Saturday, February 15, 2014


Anglican Use Catholic Mass:
The Chant Cafe is reporting on some significant developments at the Vatican's Congregation for Divine Worship as it regards music and chant for the Mass. It sounds like an examination of conscience for the last 50 years since Sacrosanctum Concilium and that perhaps this Vatican Congregation for Divine Worship will strive actually to implement SC which has not actually been done according to its letter for the past 50 years. You can read their article Here.

The supposed outgoing head of this congregation, Cardinal Canizares Llovera said the following:

"With regard to “gratitude” and “commitment”, the prelate added, “We must, indeed, thank God for this first fruit of the Council … not only for the Constitution itself, but also for the renewing dynamism of the Church that it has given rise to, and continues to provide. At the same time, urgent commitment on our part to the continuation and deepening of the liturgical renewal hoped for by the Vatican Council II is now called for. It is true that much has been done, but there remains much still to do”.

I've written this before and I'll write it again. Pope Francis is going to allow the Congregation for Divine Worship to proceed in continuity with what it has thus far accomplished and the ground work it has laid for future accomplishments, the "much has been done, but there remains much still to do."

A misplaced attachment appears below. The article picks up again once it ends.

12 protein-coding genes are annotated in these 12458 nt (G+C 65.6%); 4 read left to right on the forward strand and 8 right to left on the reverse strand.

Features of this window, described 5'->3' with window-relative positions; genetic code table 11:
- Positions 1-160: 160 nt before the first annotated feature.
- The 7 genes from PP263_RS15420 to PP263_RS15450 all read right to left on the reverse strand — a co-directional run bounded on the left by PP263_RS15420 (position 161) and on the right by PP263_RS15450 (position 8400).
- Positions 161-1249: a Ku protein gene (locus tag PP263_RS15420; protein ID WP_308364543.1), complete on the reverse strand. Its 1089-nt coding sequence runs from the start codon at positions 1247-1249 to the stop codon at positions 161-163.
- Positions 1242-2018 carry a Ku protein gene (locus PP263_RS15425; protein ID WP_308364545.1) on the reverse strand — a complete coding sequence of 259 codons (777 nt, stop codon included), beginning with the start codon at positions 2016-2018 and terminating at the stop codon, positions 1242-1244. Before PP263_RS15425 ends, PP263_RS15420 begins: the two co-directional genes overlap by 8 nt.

Part of what the new initiative that the Chant Cafe reports will certainly revolve around the recovery of the Official Chants of the Mass, meaning not only Gregorian and Polyphony, in Latin or the vernacular, but also the Entrance Chant (Introit) and Offertory and Communion Antiphons. To mandate these as in the EF Mass will solve a whole host of silly problems currently experienced in the OF's music at these times!

We know for a fact that this Congregation along with the Congregation for the Doctrine of the Faith has worked together to present to the Holy Father for his approval, and it was the approval of Pope Francis, not Pope Benedict, the revision of the Roman Missal for the Anglican Ordinariate.

This revised Anglican Use Roman Missal brings their missal closer to the Ordinary Form of the Mass although allowing for many Anglican adaptations that do not go against the Roman tradition of the Mass.

But most peculiar and greatly appreciated is what is in the Appendix of this new Roman Missal for the Anglican Ordinariate. And here it is again!

1. The restoration of the Prayers at the Foot of the Altar as an option, with its corresponding revision of the order of the Introductory Rite making it exactly the same as the EF's order for this.

2. The option of using the EF's Offertory Rite including the psalm for incensing the altar, the prayer for infusing blessed water into the wine and the longer prayer for the washing of the hands, not to mention the actual Offertory Prayers--this is mind-blowing to say the least and a bombshell!

3. The allowance of the somewhat modified EF's rubrics for the praying of the Roman Canon (in an audible voice, as the exception) but with the other more complicated rubrics!

4. The option of the Last Gospel

As I have written before and write again, this is what Pope Benedict envisioned for the Ordinary Form of the Mass when he issued Summorum Pontificum allowing for the generous celebration of the EF Mass as one of the two forms of the Latin Rite.